St. Michael Vanquishing Satan

Jump to navigation Jump to search
St. Michael Vanquishing Satan
Le Grand Saint Michel, by Raffaello Sanzio, from C2RMF retouched.jpg
TypeOil transferred from wood to canvas
Dimensions268 cm × 160 cm (106 in × 63 in)
LocationLouvre, Paris

St. Michael Vanquishing Satan is a painting by the Italian High Renaissance artist Raphael.

It is a large-scale and mature version of a subject he had earlier treated in the youthful miniature called St. Michael. Both works are located in the Louvre in Paris.


Raphael first visited the subject of the archangel Michael at the behest of Guidobaldo da Montefeltro, Duke of Urbino. The miniature was completed in 1504 or 1505 on the back of a draughtboard, possibly commissioned to express appreciation to Louis XII of France for conferring the Order of Saint Michael on Francesco Maria I della Rovere, Urbino's nephew and heir.[1] A little more than a decade after completing the little St. Michael, Raphael was commissioned to revisit the theme, producing St. Michael Vanquishing Satan for Pope Leo X.[2]

Raphael's contemporary, Sebastiano of Venice, wrote to Michelangelo in July of the year the painting was completed to complain of the coloring of the work, suggesting that the figure looked smoky or made of iron because of the exaggerated contrast between the two sides.[2] This may have been the hand of Giulio Romano, who according to art historian Eugène Müntz overused black in a heavy-handed fashion to "obtain a more powerful effect."[2] To deal with coloring issues, the painting was restored in 1537–1540 by Francesco Primaticcio.[2][3] Following further restoration in 1685, it was transferred from the original wood to canvas in 1753.[how?]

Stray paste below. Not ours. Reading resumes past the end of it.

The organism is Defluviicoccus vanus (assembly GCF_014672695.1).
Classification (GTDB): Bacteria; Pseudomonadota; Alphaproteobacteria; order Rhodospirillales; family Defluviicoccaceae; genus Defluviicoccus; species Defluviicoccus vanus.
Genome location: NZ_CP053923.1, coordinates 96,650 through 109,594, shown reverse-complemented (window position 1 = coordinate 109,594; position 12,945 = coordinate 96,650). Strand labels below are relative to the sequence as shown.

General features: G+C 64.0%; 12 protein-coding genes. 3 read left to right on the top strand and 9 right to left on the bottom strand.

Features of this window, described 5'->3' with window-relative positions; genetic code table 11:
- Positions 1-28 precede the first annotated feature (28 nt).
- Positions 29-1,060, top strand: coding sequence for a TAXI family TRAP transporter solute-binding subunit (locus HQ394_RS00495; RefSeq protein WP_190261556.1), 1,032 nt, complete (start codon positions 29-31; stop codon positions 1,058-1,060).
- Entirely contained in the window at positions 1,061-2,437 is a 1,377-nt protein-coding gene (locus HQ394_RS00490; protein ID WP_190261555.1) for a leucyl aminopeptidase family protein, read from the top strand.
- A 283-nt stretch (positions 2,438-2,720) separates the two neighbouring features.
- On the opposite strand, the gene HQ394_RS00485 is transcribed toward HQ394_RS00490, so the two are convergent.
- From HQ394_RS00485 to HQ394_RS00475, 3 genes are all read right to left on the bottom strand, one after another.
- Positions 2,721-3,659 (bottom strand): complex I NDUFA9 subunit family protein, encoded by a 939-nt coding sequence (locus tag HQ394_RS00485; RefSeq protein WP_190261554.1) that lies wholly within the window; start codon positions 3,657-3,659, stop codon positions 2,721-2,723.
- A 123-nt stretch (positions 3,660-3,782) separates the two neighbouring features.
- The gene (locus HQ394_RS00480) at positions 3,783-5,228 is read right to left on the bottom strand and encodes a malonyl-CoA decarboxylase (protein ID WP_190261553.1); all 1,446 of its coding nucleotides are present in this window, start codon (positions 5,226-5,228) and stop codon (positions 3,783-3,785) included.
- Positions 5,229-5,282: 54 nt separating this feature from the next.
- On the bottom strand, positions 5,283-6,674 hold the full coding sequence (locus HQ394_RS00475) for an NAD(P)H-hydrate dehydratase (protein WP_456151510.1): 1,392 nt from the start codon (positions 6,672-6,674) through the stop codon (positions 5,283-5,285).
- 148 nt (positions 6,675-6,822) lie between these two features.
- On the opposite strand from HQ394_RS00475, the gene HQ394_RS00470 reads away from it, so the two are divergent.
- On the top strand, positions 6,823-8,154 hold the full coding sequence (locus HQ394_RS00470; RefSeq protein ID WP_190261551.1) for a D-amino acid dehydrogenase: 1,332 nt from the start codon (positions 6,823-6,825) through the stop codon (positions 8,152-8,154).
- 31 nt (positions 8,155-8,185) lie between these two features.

1. ^ Cartwright, Julia (18 October 2006). Early Work of Raphael (pub. 1907). Kessinger Publishing. p. 17. ISBN 978-1-4254-9624-1. Retrieved 26 June 2010.[clarification needed]
  2. ^ a b c d Muntz, Eugene (May 2005). Raphael: His Life, Works, and Times. Kessinger Publishing. p. 431. ISBN 978-0-7661-9396-3. Retrieved 26 June 2010.[clarification needed]
  3. ^ Champlin, John Denison; Charles Perkins (1913). Cyclopedia of painters and paintings. C. Scribner's sons. p. 258. Retrieved 26 June 2010.


  • De Vecchi, Pierluigi (1975). Raffaello. Milan: Rizzoli.

External links[edit]